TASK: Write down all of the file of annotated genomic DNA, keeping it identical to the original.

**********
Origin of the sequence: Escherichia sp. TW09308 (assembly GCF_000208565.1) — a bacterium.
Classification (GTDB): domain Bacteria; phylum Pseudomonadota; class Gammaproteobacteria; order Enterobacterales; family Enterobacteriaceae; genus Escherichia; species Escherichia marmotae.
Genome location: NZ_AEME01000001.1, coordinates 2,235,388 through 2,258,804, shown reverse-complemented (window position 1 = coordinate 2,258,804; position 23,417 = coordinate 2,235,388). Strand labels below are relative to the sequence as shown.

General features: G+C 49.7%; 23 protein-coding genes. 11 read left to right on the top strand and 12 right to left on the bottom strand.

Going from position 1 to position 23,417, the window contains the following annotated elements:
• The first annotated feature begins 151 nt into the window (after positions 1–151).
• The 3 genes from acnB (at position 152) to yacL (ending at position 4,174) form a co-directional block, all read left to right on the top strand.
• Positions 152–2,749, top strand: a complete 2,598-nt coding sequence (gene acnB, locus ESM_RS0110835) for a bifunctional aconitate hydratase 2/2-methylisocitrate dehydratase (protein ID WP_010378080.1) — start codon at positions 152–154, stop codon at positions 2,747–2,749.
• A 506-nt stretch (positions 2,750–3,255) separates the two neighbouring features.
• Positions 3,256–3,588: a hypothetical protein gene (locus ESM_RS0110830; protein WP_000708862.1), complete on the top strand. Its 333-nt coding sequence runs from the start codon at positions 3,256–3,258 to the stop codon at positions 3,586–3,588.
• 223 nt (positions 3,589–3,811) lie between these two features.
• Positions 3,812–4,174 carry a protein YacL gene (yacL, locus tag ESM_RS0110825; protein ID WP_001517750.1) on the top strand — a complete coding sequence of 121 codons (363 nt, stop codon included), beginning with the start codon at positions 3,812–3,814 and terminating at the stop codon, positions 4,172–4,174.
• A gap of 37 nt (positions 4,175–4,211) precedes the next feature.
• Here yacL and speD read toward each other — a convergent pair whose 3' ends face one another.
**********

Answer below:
Origin of the sequence: Escherichia sp. TW09308 (assembly GCF_000208565.1) — a bacterium.
Classification (GTDB): domain Bacteria; phylum Pseudomonadota; class Gammaproteobacteria; order Enterobacterales; family Enterobacteriaceae; genus Escherichia; species Escherichia marmotae.
Genome location: NZ_AEME01000001.1, coordinates 2,235,388 through 2,258,804, shown reverse-complemented (window position 1 = coordinate 2,258,804; position 23,417 = coordinate 2,235,388). Strand labels below are relative to the sequence as shown.

General features: G+C 49.7%; 23 protein-coding genes. 11 read left to right on the top strand and 12 right to left on the bottom strand.

Going from position 1 to position 23,417, the window contains the following annotated elements:
• The first annotated feature begins 151 nt into the window (after positions 1–151).
• The 3 genes from acnB (at position 152) to yacL (ending at position 4,174) form a co-directional block, all read left to right on the top strand.
• Positions 152–2,749, top strand: a complete 2,598-nt coding sequence (gene acnB, locus ESM_RS0110835) for a bifunctional aconitate hydratase 2/2-methylisocitrate dehydratase (protein ID WP_010378080.1) — start codon at positions 152–154, stop codon at positions 2,747–2,749.
• A 506-nt stretch (positions 2,750–3,255) separates the two neighbouring features.
• Positions 3,256–3,588: a hypothetical protein gene (locus ESM_RS0110830; protein WP_000708862.1), complete on the top strand. Its 333-nt coding sequence runs from the start codon at positions 3,256–3,258 to the stop codon at positions 3,586–3,588.
• 223 nt (positions 3,589–3,811) lie between these two features.
• Positions 3,812–4,174 carry a protein YacL gene (yacL, locus tag ESM_RS0110825; protein ID WP_001517750.1) on the top strand — a complete coding sequence of 121 codons (363 nt, stop codon included), beginning with the start codon at positions 3,812–3,814 and terminating at the stop codon, positions 4,172–4,174.
• A gap of 37 nt (positions 4,175–4,211) precedes the next feature.
• Here yacL and speD read toward each other — a convergent pair whose 3' ends face one another.